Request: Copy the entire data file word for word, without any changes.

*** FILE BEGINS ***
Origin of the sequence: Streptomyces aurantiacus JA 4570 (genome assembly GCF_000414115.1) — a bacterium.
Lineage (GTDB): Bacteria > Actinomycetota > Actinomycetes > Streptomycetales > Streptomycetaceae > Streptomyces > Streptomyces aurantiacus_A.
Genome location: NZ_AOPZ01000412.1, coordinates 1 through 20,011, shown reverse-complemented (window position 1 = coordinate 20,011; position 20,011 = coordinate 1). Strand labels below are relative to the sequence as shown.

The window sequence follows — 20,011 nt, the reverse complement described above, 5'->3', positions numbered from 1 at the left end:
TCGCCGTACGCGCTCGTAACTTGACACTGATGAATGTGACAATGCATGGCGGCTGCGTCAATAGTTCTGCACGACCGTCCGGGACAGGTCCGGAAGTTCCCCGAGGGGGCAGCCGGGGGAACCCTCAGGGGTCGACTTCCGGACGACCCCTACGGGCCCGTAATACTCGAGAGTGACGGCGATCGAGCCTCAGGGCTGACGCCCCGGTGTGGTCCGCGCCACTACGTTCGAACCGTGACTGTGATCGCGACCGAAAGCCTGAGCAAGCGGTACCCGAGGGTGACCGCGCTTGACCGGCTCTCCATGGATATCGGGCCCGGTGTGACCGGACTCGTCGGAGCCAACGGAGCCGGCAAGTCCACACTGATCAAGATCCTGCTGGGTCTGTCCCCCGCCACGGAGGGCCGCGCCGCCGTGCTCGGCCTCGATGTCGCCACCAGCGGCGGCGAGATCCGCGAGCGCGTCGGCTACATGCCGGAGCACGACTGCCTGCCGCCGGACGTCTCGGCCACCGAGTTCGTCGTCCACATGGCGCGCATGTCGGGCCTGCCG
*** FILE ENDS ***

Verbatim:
Origin of the sequence: Streptomyces aurantiacus JA 4570 (genome assembly GCF_000414115.1) — a bacterium.
Lineage (GTDB): Bacteria > Actinomycetota > Actinomycetes > Streptomycetales > Streptomycetaceae > Streptomyces > Streptomyces aurantiacus_A.
Genome location: NZ_AOPZ01000412.1, coordinates 1 through 20,011, shown reverse-complemented (window position 1 = coordinate 20,011; position 20,011 = coordinate 1). Strand labels below are relative to the sequence as shown.

The window sequence follows — 20,011 nt, the reverse complement described above, 5'->3', positions numbered from 1 at the left end:
TCGCCGTACGCGCTCGTAACTTGACACTGATGAATGTGACAATGCATGGCGGCTGCGTCAATAGTTCTGCACGACCGTCCGGGACAGGTCCGGAAGTTCCCCGAGGGGGCAGCCGGGGGAACCCTCAGGGGTCGACTTCCGGACGACCCCTACGGGCCCGTAATACTCGAGAGTGACGGCGATCGAGCCTCAGGGCTGACGCCCCGGTGTGGTCCGCGCCACTACGTTCGAACCGTGACTGTGATCGCGACCGAAAGCCTGAGCAAGCGGTACCCGAGGGTGACCGCGCTTGACCGGCTCTCCATGGATATCGGGCCCGGTGTGACCGGACTCGTCGGAGCCAACGGAGCCGGCAAGTCCACACTGATCAAGATCCTGCTGGGTCTGTCCCCCGCCACGGAGGGCCGCGCCGCCGTGCTCGGCCTCGATGTCGCCACCAGCGGCGGCGAGATCCGCGAGCGCGTCGGCTACATGCCGGAGCACGACTGCCTGCCGCCGGACGTCTCGGCCACCGAGTTCGTCGTCCACATGGCGCGCATGTCGGGCCTGCCG